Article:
It might seem like a lot to pay for a 1963 VW Beetle, but this particular example sold for at auction this week for the impressive sum of $86,250. That's because this is no ordinary Volkswagen. This is the original Herbie.

The example you see here is the very one that was used in the filming of Herbie Rides Again and Herbie Goes to Monte Carlo – the second and third installments, respectively, in the timeless Disney film franchise. That makes this one of the most instantly recognizable cars ever made. In fact, it is the only car ever invited to leave its tire print in the cement at the landmark Grauman's Chinese Theater in Hollywood.

Aside from its iconic livery, the vehicle was also modified for an actual, literal back-seat driver. The setup is composed of a series of gears and pulleys to allow a stunt driver to sit out of view in the rear seat, making it look as if the car were driving itself. The car was lost for decades before being rediscovered in a warehouse in Florida a few years ago, and now it's been sold.

The star car was offered this week as part of the Treasures from the Dream Factory auction, held by Bonhams and Turner Classic Movies in New York. The winning bid, according to the records at Sports Car Market, makes this the most valuable Beetle ever sold at auction, narrowly beating the $82,500 paid for a flawless '55 cabrio at Amelia Island in 2014. This very same Herbie (verified by its chassis number) sold less than a year ago on eBay for $55,200 – which makes this a rather profitable turnaround for the consigner.

Most of the other lots in the movie memorabilia auction would be of little interest to automotive enthusiasts. However, the event also saw the racing suit that Steve McQueen wore in the filming of Le Mans sell for $425,000 – far exceeding the $200,000-300,000 it was expected to fetch ahead of the sale. The top lot of the day, however, was the blue gingham plaid dress worn by Judy Garland as Dorothy in The Wizard of Oz, which sold for $1.56 million - a little more than half the price paid previously for the lion costume from the same film.

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JUDY GARLAND "DOROTHY" DRESS FETCHES $1.56 MILLION AT BONHAMS AND TURNER CLASSIC MOVIES (TCM) AUCTION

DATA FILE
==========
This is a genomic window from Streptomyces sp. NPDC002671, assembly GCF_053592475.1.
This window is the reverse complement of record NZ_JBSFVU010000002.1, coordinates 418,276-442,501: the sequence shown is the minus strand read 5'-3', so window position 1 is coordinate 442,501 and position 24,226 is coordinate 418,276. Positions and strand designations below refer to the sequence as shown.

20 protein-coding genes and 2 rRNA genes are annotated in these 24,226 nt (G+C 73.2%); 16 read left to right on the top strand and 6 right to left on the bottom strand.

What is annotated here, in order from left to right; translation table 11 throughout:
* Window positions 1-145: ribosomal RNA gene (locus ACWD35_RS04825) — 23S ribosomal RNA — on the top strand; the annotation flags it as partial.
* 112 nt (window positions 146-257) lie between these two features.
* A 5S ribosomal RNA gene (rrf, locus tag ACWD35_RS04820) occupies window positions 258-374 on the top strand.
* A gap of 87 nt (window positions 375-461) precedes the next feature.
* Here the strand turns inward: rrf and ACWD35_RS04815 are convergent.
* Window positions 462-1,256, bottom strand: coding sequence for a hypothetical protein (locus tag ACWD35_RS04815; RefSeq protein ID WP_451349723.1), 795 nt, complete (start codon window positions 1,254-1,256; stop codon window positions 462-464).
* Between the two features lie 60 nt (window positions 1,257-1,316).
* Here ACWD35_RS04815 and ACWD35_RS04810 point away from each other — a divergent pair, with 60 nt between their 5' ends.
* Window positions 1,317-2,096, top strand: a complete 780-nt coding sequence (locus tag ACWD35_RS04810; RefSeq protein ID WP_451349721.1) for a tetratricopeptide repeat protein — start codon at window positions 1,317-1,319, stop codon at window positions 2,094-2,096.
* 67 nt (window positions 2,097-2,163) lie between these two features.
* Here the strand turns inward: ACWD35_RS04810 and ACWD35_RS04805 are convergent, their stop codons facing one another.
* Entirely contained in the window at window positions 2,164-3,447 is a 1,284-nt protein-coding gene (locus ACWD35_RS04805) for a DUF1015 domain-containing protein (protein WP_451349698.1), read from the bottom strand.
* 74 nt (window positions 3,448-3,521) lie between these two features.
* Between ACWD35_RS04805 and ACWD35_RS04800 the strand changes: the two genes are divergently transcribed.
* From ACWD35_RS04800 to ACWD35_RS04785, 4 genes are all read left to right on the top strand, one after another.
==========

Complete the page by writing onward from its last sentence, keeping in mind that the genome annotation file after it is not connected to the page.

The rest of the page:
TCM PRESENTS ... TREASURES FROM THE DREAM FACTORY
23 Nov 2015
New York

NEW YORK—A Judy Garland-worn "Dorothy" dress from the world-renowned film, The Wizard of Oz, fetched $1.56 million including premium at Bonhams New York today as part of Treasures from the Dream Factory, an auction of Hollywood memorabilia presented by Turner Classic Movies (TCM) and Bonhams.

Nearly 400 pieces of classic film collectables attracted hundreds of bidders by phone, online and in-person in a crowded saleroom at Bonhams Madison Avenue – resulting in a total of more than $4 million in sales.

The "Dorothy" dress went to one of three competitive phone bidders, surpassing the pre-sale estimate of $800,000 – $1.2 million.

"The dress is one of only two complete Dorothy costumes in existence," said Bonhams' Director of Entertainment Memorabilia Catherine Williamson. "As we witnessed today in the Bonhams saleroom, the dress is considered a true and timeless icon of classic Hollywood."

Other auction highlights include:

· MARILYN MONROE SUIT FROM GENTLEMEN PREFER BLONDES; sold for U.S. $425,000 including premium

· STEVE MCQUEEN'S ICONIC RACING SUIT FROM LE MANS; sold for U.S. $425,000 including premium

A TRIO OF CASABLANCA SCRIPTS, INCLUDING A RARE AENEAS MACKENZIE TYPESCRIPT, A MAY 11 DRAFT, AND JACK WARNER'S BOUND COPY OF THE FINAL DRAFT; sold for U.S. $233,000 including premium

SCREENWRITER HERMAN MANKIEWICZ'S "ROSEBUD" SLED, GIFTED TO HIM AT THE CONCLUSION OF PRINCIPAL PHOTOGRAPHY FOR CITIZEN KANE; sold for U.S. $149,000 including premium

· HERBIE, 1963 VOLKSWAGEN BEETLE Chassis no. 5156863; sold for U.S. $86,250 including premium

· A GOLDEN TICKET FROM WILLY WONKA & THE CHOCOLATE FACTORY; sold for U.S. $35,000 including premium

· A FRANK CAPRA GOLDEN GLOBE AWARD FOR IT'S A WONDERFUL LIFE; sold for U.S. $60,000 including premium

Treasures from the Dream Factory also featured 66 items from the personal collection of award-winning, American actress Natalie Wood. The Natalie Wood Collection brought nearly three times the low estimate, realizing $239,000 including premium. Sale highlights include: